Juvenile Crimes and Penalties in Oklahoma

May 24, 2014
by Adler Markoff & Associates

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    Juvenile Crimes and Penalties in Oklahoma

    This past June, the U.S. Supreme Court delivered a 5 to 4 decision in the case Miller v. Alabama, ruling that adolescents younger than 18 could not be sentenced to mandatory life in prison without parole. While this decision does leave a life sentence without parole as a possibility for minors, it is only permitted if a judge or jury determines that such a sentence is suitable in that particular case. There are strict statutes in place in Oklahoma that detail whether a criminal offender should be considered a juvenile or adult in the eyes of the law. If your child has been accused of a criminal offense in Oklahoma, contact our experienced criminal defense lawyers at AMA Law for legal help. Our law firm is located in Oklahoma City, and our criminal defense attorneys can help protect your child’s legal rights throughout his or her case.


    Determining whether a minor Oklahoma offender should be considered a juvenile or adult is an important consideration that can have a profound effect on a minor’s charges, conviction and punishment. The Miller v Alabama decision is the latest in a line of cases dating back 25 years in which the Supreme Court has put more stringent restrictions on the situations in which minors can receive the most extreme punishments for crimes. In the 1988 case, Thompson v Oklahoma, the Supreme Court ruled that it was unconstitutional to impose the death penalty on defendants that were younger than 16 at the time of their offense, on the grounds that the penalty was considered “cruel and unusual punishment.”


    “Inexperience, less education, and less intelligence make the teenager less able to evaluate the consequences of his or her conduct while at the same time he or she is much more apt to be motivated by mere emotion or peer pressure than is an adult,” Justice John Paul Stevens wrote for the majority in the 1988 case, which involved a 15-year-old accused of kidnapping and killing his sister’s husband. “The reasons why juveniles are not trusted with the privileges and responsibilities of an adult also explain why their irresponsible conduct is not as morally reprehensible as that of an adult.” The minor was found responsible for his deeds, convicted by the District Court of Grady County, and sentenced to death by an Oklahoma jury, before an appeal to the Supreme Court effectively reversed the decision.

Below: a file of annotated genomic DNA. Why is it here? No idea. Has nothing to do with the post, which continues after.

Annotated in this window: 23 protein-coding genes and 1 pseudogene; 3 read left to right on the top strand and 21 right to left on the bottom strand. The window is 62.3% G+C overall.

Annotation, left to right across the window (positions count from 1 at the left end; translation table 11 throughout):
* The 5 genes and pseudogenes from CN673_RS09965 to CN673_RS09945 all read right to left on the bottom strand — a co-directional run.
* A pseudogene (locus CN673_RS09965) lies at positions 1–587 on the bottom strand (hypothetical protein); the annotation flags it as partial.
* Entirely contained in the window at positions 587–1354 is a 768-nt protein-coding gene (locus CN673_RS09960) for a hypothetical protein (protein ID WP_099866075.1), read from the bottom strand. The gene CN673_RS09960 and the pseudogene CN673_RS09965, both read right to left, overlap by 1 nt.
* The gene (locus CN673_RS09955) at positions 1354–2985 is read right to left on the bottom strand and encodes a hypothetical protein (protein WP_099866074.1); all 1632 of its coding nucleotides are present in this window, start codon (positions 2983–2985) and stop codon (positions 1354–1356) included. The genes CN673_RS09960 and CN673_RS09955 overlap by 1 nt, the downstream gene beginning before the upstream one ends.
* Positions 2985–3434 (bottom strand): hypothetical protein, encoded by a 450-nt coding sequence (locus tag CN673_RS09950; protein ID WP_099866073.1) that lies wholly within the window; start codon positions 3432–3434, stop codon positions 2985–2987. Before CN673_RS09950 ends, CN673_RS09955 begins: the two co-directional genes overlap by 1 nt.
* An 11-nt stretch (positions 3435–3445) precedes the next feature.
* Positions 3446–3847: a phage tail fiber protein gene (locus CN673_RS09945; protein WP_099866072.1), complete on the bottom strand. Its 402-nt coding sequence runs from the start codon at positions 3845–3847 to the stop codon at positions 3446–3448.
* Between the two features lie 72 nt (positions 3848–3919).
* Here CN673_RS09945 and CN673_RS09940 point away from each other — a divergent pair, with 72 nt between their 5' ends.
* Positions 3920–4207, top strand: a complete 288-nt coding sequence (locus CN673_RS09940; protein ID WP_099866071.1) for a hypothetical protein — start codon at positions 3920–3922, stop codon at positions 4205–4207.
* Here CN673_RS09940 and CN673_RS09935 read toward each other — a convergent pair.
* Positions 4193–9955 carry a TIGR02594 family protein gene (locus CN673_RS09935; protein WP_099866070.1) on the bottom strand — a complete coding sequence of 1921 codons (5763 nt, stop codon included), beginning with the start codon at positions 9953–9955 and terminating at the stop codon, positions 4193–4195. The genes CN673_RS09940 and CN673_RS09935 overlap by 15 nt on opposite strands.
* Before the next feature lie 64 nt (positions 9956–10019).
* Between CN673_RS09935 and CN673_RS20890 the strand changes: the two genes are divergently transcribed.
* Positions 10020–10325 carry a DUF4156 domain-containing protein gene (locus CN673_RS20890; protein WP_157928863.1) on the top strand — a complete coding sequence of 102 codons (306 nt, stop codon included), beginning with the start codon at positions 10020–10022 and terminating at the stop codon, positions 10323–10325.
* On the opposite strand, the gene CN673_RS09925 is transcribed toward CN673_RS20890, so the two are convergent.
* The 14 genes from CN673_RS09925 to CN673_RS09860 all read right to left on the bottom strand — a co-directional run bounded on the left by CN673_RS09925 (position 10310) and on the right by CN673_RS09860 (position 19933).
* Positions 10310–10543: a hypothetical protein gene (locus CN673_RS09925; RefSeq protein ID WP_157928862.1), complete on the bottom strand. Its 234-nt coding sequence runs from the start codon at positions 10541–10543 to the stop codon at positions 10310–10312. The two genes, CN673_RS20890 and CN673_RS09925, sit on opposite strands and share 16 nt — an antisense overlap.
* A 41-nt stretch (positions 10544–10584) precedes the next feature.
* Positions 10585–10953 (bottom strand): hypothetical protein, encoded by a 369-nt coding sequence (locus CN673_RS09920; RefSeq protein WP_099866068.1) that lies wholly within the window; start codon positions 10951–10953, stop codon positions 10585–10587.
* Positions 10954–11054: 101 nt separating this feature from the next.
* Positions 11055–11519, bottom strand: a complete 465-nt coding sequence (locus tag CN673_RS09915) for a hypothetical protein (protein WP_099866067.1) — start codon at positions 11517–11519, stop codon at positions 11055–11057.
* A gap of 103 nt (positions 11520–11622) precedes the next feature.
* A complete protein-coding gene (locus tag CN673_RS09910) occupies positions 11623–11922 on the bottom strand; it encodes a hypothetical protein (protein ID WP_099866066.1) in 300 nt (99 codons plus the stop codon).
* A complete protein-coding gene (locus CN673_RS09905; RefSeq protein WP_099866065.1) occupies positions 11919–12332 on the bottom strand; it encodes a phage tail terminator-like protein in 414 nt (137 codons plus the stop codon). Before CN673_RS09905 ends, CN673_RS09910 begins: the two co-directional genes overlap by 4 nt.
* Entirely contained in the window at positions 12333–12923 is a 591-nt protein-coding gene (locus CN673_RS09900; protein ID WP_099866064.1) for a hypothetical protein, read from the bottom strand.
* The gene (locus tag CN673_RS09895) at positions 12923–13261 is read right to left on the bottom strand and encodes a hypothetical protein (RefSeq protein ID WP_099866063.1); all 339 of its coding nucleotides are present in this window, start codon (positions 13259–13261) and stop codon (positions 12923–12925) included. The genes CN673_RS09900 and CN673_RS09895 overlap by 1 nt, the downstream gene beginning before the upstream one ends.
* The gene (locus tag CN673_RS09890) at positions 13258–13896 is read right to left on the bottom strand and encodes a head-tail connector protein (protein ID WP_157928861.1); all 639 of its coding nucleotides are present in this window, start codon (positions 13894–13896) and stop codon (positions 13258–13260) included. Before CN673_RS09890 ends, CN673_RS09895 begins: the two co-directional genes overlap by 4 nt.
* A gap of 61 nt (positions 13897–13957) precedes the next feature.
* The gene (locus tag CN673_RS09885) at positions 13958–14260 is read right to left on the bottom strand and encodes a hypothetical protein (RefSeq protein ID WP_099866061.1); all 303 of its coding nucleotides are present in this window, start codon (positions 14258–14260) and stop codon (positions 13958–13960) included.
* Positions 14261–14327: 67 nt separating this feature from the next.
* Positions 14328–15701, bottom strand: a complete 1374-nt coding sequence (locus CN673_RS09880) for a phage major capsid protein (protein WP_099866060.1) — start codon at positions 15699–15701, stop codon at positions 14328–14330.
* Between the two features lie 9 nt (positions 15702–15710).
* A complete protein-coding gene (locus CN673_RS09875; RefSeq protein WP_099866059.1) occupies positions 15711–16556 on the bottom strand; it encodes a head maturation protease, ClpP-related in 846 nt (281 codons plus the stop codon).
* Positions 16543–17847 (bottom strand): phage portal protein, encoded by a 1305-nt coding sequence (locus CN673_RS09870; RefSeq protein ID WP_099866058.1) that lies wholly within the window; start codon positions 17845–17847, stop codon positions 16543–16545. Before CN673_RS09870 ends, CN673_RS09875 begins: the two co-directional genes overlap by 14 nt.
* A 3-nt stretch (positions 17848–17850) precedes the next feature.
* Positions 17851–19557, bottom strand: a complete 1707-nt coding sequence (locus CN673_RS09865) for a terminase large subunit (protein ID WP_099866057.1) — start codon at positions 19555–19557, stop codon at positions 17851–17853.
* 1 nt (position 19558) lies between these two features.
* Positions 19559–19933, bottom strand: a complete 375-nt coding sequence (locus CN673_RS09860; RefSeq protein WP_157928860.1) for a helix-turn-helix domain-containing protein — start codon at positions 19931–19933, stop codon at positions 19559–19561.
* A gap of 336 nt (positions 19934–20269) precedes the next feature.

In the years since Stevens’ decision, extensive research has supported the judge’s conclusion regarding adolescent behavior and culpability. In 2005, the Supreme Court deemed capital punishment for minors to be cruel and unusual punishment and thus unconstitutional, basing a reduced culpability analysis on three aspects of adolescence: an adolescent’s character is not well-formed, immaturity with impulsivity, and vulnerability to adverse environmental factors. In 2010, the Supreme Court found it unconstitutional to sentence minors to life without parole for crimes less severe than murder. In cases involving less serious crimes, psychiatric assessments may be beneficial in arguing that a case should be tried in juvenile court, where the penalties are usually less severe. If your child is facing criminal charges in Oklahoma, our criminal defense attorneys at AMA Law can work to have his or her charges reduced, dismissed, or at least brought in juvenile court instead of adult court.

    Request a free consultation

    (405) 607-8757